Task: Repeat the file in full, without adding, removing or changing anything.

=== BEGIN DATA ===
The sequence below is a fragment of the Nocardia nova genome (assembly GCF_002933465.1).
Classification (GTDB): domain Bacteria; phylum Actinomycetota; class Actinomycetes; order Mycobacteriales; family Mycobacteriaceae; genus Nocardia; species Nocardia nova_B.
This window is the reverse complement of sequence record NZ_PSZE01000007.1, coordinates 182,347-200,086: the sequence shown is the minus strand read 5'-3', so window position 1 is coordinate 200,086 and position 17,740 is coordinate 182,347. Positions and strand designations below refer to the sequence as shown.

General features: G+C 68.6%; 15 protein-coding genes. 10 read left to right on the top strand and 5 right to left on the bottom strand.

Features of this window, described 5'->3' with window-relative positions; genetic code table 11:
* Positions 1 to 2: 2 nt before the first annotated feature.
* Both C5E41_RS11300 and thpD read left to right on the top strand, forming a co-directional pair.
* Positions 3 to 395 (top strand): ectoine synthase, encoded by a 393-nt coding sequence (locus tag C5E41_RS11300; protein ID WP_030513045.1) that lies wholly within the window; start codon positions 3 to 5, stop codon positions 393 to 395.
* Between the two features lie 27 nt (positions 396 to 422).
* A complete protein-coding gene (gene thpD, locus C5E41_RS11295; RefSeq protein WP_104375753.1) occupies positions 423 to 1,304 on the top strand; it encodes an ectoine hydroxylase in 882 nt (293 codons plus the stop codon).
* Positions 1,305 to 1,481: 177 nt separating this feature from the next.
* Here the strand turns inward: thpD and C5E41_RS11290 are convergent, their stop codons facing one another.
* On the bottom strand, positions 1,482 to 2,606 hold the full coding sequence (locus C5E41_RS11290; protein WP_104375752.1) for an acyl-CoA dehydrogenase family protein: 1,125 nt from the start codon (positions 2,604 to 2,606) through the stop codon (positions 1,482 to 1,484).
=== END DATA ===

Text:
The sequence below is a fragment of the Nocardia nova genome (assembly GCF_002933465.1).
Classification (GTDB): domain Bacteria; phylum Actinomycetota; class Actinomycetes; order Mycobacteriales; family Mycobacteriaceae; genus Nocardia; species Nocardia nova_B.
This window is the reverse complement of sequence record NZ_PSZE01000007.1, coordinates 182,347-200,086: the sequence shown is the minus strand read 5'-3', so window position 1 is coordinate 200,086 and position 17,740 is coordinate 182,347. Positions and strand designations below refer to the sequence as shown.

General features: G+C 68.6%; 15 protein-coding genes. 10 read left to right on the top strand and 5 right to left on the bottom strand.

Features of this window, described 5'->3' with window-relative positions; genetic code table 11:
* Positions 1 to 2: 2 nt before the first annotated feature.
* Both C5E41_RS11300 and thpD read left to right on the top strand, forming a co-directional pair.
* Positions 3 to 395 (top strand): ectoine synthase, encoded by a 393-nt coding sequence (locus tag C5E41_RS11300; protein ID WP_030513045.1) that lies wholly within the window; start codon positions 3 to 5, stop codon positions 393 to 395.
* Between the two features lie 27 nt (positions 396 to 422).
* A complete protein-coding gene (gene thpD, locus C5E41_RS11295; RefSeq protein WP_104375753.1) occupies positions 423 to 1,304 on the top strand; it encodes an ectoine hydroxylase in 882 nt (293 codons plus the stop codon).
* Positions 1,305 to 1,481: 177 nt separating this feature from the next.
* Here the strand turns inward: thpD and C5E41_RS11290 are convergent, their stop codons facing one another.
* On the bottom strand, positions 1,482 to 2,606 hold the full coding sequence (locus C5E41_RS11290; protein WP_104375752.1) for an acyl-CoA dehydrogenase family protein: 1,125 nt from the start codon (positions 2,604 to 2,606) through the stop codon (positions 1,482 to 1,484).